Iran suspends execution of a young demonstrator

Tehran, Iran - The Iranian judiciary has temporarily suspended the impending execution of a demonstrator for taking part in anti-government protests, according to local media reports.

People carry Wman, Life, Freedom signs at a march in support of protesters in Iran, on January 8, 2023, in Washington DC.
People carry Wman, Life, Freedom signs at a march in support of protesters in Iran, on January 8, 2023, in Washington DC.  © IMAGO / NurPhoto

The lawyer of the 19-year-old, named as Mohammed B., requested a retrial before the Supreme Court, the country's Mizan news portal reported on Wednesday. Human rights organization Amnesty International cited the Director of Public Relations of the court as saying that the man's death sentence has been suspended pending the outcome of a judicial review.

The announcement came just a few days after protests by numerous people and relatives who had gathered outside the notorious Gohardasht prison in Karaj to demonstrate against the planned execution of two men, named as Mohammed G. and Mohammed B.

According to research by the New York Times, Mohammed B. is 19 years old. He was arrested in Karaj, north-west of Tehran. The Iranian judiciary had sentenced him to death for allegedly setting fire to a government building and injuring a security officer.

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According to information from Amnesty, at least 26 demonstrators in Iran are facing the death penalty. So far, four protesters have been executed.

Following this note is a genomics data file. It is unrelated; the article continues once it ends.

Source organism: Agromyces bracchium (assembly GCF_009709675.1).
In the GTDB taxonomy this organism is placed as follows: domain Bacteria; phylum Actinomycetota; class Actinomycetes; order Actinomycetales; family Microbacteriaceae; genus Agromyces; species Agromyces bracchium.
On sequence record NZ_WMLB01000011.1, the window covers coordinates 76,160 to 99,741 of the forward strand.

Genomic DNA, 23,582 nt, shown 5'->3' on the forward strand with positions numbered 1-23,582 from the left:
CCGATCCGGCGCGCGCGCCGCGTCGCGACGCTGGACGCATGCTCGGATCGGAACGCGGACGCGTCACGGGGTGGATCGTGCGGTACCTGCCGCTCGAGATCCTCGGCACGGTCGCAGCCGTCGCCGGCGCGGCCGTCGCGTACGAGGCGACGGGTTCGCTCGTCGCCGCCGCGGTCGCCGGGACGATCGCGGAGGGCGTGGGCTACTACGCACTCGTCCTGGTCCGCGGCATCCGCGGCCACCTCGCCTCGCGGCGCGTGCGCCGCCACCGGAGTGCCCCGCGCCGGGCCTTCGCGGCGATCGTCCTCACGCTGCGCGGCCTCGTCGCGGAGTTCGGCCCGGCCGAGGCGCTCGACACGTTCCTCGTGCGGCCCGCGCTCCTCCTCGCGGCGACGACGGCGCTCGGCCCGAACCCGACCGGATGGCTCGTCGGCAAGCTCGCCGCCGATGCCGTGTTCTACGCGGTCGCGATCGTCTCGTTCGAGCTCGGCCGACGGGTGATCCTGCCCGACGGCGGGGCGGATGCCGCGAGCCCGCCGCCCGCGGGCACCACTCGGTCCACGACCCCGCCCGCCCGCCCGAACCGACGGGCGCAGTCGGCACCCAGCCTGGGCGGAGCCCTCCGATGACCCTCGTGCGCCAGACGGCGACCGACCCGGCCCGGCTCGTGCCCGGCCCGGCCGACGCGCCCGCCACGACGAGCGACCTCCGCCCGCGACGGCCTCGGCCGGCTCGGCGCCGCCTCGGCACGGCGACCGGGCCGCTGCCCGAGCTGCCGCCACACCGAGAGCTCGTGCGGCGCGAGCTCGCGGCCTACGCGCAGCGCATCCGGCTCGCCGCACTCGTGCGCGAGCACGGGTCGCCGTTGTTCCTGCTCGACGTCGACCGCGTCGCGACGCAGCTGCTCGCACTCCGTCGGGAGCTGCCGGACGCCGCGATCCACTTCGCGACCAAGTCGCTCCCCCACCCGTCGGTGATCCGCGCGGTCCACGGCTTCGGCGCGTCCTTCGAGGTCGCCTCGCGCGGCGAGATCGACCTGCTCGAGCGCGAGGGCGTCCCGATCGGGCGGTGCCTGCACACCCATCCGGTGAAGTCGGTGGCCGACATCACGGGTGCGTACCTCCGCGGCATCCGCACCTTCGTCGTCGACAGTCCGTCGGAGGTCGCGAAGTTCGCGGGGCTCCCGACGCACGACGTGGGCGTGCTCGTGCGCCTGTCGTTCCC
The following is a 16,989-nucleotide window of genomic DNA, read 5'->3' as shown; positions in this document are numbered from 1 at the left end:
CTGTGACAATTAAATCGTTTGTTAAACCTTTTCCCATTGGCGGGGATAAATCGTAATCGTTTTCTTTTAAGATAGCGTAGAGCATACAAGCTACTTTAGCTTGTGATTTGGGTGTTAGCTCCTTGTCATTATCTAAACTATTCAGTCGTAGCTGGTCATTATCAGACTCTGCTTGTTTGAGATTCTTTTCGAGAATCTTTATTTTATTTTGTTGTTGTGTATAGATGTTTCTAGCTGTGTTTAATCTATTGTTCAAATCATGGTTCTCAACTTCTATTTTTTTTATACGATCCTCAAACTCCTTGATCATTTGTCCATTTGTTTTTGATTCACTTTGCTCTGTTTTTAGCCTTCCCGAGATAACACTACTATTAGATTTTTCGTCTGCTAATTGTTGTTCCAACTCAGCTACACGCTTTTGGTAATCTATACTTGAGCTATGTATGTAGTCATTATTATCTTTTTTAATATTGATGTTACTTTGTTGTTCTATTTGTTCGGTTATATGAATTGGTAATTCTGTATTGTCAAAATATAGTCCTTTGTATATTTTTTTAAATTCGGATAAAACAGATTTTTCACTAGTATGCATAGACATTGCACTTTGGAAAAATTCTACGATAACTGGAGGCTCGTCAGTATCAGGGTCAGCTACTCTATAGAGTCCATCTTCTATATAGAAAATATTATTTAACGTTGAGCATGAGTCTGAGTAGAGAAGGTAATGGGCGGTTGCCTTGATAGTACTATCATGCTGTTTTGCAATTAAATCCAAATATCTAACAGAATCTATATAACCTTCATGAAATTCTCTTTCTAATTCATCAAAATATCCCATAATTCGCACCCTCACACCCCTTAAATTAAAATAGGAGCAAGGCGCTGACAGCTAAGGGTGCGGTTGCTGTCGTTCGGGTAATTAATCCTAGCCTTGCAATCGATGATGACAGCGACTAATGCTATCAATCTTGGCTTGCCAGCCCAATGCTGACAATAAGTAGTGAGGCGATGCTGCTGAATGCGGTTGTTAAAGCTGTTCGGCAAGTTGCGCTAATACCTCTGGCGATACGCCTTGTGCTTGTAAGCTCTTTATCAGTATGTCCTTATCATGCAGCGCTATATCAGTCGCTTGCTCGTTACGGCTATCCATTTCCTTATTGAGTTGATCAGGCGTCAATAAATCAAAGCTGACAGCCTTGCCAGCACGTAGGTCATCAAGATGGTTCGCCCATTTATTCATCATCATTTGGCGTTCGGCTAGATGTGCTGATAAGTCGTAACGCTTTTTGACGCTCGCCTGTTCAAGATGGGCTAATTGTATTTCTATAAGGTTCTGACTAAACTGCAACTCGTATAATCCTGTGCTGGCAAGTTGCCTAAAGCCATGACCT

The most recent were two young men, named as 22-year-old Mohammad Mehdi K. and 39-year-old Seyed Mohammad H., who had been accused of killing a security guard in November. Iran hanged the two men on Saturday, after being sentenced to death in connection with anti-government protests in December.

UN human rights commissioner decries Iranian executions

The UN's high commissioner for human rights, Volker Türk said the charges against the two accused have been vague and the minimum guarantees for fair trials not respected. Alleged confessions were extracted through torture, his office said.

"The weaponization of criminal procedures to punish people for exercising their basic rights – such as those participating in or organizing demonstrations – amounts to state sanctioned killing," Türk said.

According to Amnesty, the two men were sentenced in a "grossly unfair sham trial," stressing that they were also convicted of "spreading corruption on earth."

The nationwide protests against the the Islamic system of rule in Iran were triggered by the death of the Iranian Kurdish woman Mahsa Amini in September. She died in police custody after being arrested for violating Islamic dress codes.

Cover photo: IMAGO / NurPhoto

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